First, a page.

Are You Here (2014)
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as Steve Dallas
as Ben Baker
as Terry Coulter
as Angela Baker
as Delia Shepard
as Victoria Riolobos
as Red Coulter
as Dave Harken
as Dr. Vincent
as Judge Harlan Plath
as Karl Stevens
as Kyle Robertson
as Ramada Waiter
as Attractive Neighbor
as Zed Starkovitch
as Officer Norbey
as Felty Yoder
as Mr. Solakian
as Baggerz Bartender
as Pool Player
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Critic Reviews for Are You Here
It's funny, clunky, earnest, and barely credible, but it's all of a piece.
A comedy with no laughs. A drama disconnected from any known reality.
Everything about Are You Here feels like a bottom-drawer script idea that was put together too casually and carelessly.
Are You Here lacks more than just the question mark that should go on its title. It lacks a point-of-view that makes sense, that feels central.
Audience Reviews for Are You Here
And so I disagree with the Tomatometer. S**t happens, eh, but I got a kick out of the snappy dialogue and for what I took for pretty smart characterizations. Matt Weiner, "Mad Men" creator wrote and directed this piece wherein, as I see it, one of the serious interpersonal problems experienced by the characters is that everyone thinks of themselves as a shrink of some sort (imagine a bar on the bad side of town near closing time, only everybody's smiling condescendingly). Me likey a lot.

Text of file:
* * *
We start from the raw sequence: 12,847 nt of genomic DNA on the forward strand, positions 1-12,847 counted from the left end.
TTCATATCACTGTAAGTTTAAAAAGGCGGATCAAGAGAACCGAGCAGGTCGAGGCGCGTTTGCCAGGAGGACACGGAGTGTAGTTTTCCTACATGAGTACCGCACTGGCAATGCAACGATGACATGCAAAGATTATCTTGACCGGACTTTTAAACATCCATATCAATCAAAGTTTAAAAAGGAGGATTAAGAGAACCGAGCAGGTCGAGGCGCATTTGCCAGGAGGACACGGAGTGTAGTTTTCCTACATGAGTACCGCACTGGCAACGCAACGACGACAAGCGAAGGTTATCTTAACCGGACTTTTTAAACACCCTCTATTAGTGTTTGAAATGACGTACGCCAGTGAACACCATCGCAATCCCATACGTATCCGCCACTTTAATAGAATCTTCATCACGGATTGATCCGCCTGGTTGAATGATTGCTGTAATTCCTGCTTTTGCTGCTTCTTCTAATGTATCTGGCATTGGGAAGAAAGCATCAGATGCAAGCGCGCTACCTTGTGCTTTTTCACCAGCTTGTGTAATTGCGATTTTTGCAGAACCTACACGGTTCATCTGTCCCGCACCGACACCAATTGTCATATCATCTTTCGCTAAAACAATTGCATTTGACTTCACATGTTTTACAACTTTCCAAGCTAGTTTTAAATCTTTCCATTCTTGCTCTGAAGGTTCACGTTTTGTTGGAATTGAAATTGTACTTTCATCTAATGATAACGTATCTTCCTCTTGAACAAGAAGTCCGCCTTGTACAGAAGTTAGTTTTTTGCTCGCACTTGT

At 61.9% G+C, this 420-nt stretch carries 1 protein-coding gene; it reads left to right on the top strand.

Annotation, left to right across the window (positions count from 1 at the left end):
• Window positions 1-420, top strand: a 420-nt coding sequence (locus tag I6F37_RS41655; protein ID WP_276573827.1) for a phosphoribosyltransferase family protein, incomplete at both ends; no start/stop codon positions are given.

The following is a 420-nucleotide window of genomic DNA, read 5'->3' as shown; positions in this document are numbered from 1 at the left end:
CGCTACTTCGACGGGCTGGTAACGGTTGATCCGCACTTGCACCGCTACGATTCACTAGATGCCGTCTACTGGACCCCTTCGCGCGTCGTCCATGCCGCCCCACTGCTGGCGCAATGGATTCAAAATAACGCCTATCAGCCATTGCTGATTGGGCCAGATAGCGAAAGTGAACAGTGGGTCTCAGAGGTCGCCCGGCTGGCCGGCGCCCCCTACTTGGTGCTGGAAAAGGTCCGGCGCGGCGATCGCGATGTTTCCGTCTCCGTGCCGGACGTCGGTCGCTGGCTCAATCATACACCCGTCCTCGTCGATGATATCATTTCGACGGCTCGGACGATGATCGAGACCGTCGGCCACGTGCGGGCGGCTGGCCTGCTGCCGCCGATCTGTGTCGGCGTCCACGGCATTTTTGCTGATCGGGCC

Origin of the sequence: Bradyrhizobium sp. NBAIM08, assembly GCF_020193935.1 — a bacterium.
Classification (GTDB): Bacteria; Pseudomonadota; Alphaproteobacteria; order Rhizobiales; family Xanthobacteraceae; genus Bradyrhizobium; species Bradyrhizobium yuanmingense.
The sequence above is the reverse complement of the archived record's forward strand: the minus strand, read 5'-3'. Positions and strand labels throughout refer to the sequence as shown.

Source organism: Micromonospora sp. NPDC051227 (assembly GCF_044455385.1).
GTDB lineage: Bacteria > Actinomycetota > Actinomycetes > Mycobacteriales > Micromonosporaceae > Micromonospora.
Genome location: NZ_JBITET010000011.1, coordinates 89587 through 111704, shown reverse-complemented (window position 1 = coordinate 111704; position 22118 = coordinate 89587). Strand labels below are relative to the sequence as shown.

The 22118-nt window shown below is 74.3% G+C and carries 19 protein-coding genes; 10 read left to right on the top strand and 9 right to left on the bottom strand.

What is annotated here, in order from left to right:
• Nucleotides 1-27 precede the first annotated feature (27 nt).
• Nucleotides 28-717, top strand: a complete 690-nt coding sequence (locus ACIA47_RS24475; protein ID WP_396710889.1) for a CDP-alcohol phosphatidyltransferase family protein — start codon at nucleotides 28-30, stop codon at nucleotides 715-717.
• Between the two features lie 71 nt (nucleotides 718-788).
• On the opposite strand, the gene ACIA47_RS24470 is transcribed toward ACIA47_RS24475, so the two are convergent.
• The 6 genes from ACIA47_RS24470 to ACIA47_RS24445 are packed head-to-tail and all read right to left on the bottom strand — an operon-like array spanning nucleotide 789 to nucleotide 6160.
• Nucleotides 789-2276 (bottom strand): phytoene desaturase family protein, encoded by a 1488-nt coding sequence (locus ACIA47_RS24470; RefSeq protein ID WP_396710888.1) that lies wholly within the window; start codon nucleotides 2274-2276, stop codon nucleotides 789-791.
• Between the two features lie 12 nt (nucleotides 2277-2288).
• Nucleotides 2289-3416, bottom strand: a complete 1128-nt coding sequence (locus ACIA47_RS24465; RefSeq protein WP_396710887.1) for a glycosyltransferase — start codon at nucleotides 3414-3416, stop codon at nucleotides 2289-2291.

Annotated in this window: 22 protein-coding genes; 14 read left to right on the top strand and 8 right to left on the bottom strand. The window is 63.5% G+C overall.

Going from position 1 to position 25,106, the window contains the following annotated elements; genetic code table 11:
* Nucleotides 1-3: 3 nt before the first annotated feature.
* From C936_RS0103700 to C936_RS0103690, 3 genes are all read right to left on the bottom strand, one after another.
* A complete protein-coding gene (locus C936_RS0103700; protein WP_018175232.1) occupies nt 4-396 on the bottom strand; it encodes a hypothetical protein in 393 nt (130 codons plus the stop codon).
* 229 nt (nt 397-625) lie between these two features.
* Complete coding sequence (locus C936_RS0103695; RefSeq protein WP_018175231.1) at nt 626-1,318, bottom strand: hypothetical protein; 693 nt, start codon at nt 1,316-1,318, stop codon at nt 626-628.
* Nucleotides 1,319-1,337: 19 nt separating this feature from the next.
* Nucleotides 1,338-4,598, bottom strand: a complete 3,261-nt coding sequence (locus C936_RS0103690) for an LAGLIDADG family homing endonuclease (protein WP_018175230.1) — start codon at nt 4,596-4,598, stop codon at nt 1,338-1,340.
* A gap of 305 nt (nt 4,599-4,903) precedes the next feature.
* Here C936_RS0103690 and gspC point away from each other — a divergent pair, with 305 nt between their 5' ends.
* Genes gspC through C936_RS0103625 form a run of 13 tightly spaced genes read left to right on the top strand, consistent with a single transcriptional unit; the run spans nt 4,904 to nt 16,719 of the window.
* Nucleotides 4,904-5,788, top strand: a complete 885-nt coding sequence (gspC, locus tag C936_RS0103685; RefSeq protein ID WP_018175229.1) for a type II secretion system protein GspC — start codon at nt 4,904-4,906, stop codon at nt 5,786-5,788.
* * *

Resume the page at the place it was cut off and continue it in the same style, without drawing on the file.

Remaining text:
A lackluster comedy, Are You Here delivers some laughs but doesn't have much of a plot. The story follows a weatherman who leaves the big city and goes to the countryside to help his best friend through the death of his father, but his friend's mental and emotional problems tests the limits of their friendship. Starring Owen Wilson, Zach Galifianakis, and Amy Poehler, the cast is pretty good; particularly with this type of comedy. The writing however, is rather weak and unfocused. Still, it tries to say some things about finding one's purpose, and appreciating what one has. Are You Here is entertaining at times, yet doesn't really work all that well.